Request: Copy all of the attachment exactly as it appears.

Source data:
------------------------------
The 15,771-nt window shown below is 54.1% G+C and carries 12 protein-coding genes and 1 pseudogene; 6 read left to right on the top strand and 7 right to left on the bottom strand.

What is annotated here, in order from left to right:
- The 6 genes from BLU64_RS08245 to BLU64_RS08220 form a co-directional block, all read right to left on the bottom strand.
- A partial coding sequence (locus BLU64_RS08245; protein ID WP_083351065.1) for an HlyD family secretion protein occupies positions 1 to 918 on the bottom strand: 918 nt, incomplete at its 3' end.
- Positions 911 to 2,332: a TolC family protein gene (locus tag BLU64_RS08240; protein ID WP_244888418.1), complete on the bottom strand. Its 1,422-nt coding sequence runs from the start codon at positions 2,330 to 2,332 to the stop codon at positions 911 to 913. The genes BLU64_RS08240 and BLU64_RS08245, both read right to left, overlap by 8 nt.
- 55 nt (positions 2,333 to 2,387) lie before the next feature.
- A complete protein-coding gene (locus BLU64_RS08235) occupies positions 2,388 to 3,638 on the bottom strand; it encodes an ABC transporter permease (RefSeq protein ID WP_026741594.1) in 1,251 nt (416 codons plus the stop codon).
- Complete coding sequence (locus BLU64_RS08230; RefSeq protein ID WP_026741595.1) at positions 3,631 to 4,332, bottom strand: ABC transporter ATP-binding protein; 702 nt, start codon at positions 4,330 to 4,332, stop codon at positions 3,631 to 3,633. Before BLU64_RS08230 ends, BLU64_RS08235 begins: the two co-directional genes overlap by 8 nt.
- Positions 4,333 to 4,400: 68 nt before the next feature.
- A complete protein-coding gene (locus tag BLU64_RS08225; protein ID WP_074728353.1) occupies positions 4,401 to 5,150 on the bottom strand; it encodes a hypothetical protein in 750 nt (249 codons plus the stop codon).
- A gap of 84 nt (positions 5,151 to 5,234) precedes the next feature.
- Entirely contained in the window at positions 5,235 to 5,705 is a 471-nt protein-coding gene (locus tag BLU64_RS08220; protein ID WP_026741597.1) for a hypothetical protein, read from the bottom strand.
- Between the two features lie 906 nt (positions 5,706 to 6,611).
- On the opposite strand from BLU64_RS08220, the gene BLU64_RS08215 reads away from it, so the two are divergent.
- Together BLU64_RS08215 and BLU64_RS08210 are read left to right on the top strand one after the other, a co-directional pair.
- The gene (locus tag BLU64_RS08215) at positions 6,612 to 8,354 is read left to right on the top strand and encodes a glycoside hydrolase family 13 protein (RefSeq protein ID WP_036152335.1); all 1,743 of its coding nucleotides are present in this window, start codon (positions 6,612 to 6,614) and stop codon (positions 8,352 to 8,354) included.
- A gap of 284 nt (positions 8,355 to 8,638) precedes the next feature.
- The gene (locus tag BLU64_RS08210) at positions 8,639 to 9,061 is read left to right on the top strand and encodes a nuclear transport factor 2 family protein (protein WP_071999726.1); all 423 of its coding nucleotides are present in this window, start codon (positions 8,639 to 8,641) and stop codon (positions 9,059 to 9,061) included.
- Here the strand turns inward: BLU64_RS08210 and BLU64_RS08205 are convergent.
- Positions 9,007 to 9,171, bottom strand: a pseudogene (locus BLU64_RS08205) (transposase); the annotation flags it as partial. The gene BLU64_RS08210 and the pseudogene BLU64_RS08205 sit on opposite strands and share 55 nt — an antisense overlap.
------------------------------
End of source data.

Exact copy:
The 15,771-nt window shown below is 54.1% G+C and carries 12 protein-coding genes and 1 pseudogene; 6 read left to right on the top strand and 7 right to left on the bottom strand.

What is annotated here, in order from left to right:
- The 6 genes from BLU64_RS08245 to BLU64_RS08220 form a co-directional block, all read right to left on the bottom strand.
- A partial coding sequence (locus BLU64_RS08245; protein ID WP_083351065.1) for an HlyD family secretion protein occupies positions 1 to 918 on the bottom strand: 918 nt, incomplete at its 3' end.
- Positions 911 to 2,332: a TolC family protein gene (locus tag BLU64_RS08240; protein ID WP_244888418.1), complete on the bottom strand. Its 1,422-nt coding sequence runs from the start codon at positions 2,330 to 2,332 to the stop codon at positions 911 to 913. The genes BLU64_RS08240 and BLU64_RS08245, both read right to left, overlap by 8 nt.
- 55 nt (positions 2,333 to 2,387) lie before the next feature.
- A complete protein-coding gene (locus BLU64_RS08235) occupies positions 2,388 to 3,638 on the bottom strand; it encodes an ABC transporter permease (RefSeq protein ID WP_026741594.1) in 1,251 nt (416 codons plus the stop codon).
- Complete coding sequence (locus BLU64_RS08230; RefSeq protein ID WP_026741595.1) at positions 3,631 to 4,332, bottom strand: ABC transporter ATP-binding protein; 702 nt, start codon at positions 4,330 to 4,332, stop codon at positions 3,631 to 3,633. Before BLU64_RS08230 ends, BLU64_RS08235 begins: the two co-directional genes overlap by 8 nt.
- Positions 4,333 to 4,400: 68 nt before the next feature.
- A complete protein-coding gene (locus tag BLU64_RS08225; protein ID WP_074728353.1) occupies positions 4,401 to 5,150 on the bottom strand; it encodes a hypothetical protein in 750 nt (249 codons plus the stop codon).
- A gap of 84 nt (positions 5,151 to 5,234) precedes the next feature.
- Entirely contained in the window at positions 5,235 to 5,705 is a 471-nt protein-coding gene (locus tag BLU64_RS08220; protein ID WP_026741597.1) for a hypothetical protein, read from the bottom strand.
- Between the two features lie 906 nt (positions 5,706 to 6,611).
- On the opposite strand from BLU64_RS08220, the gene BLU64_RS08215 reads away from it, so the two are divergent.
- Together BLU64_RS08215 and BLU64_RS08210 are read left to right on the top strand one after the other, a co-directional pair.
- The gene (locus tag BLU64_RS08215) at positions 6,612 to 8,354 is read left to right on the top strand and encodes a glycoside hydrolase family 13 protein (RefSeq protein ID WP_036152335.1); all 1,743 of its coding nucleotides are present in this window, start codon (positions 6,612 to 6,614) and stop codon (positions 8,352 to 8,354) included.
- A gap of 284 nt (positions 8,355 to 8,638) precedes the next feature.
- The gene (locus tag BLU64_RS08210) at positions 8,639 to 9,061 is read left to right on the top strand and encodes a nuclear transport factor 2 family protein (protein WP_071999726.1); all 423 of its coding nucleotides are present in this window, start codon (positions 8,639 to 8,641) and stop codon (positions 9,059 to 9,061) included.
- Here the strand turns inward: BLU64_RS08210 and BLU64_RS08205 are convergent.
- Positions 9,007 to 9,171, bottom strand: a pseudogene (locus BLU64_RS08205) (transposase); the annotation flags it as partial. The gene BLU64_RS08210 and the pseudogene BLU64_RS08205 sit on opposite strands and share 55 nt — an antisense overlap.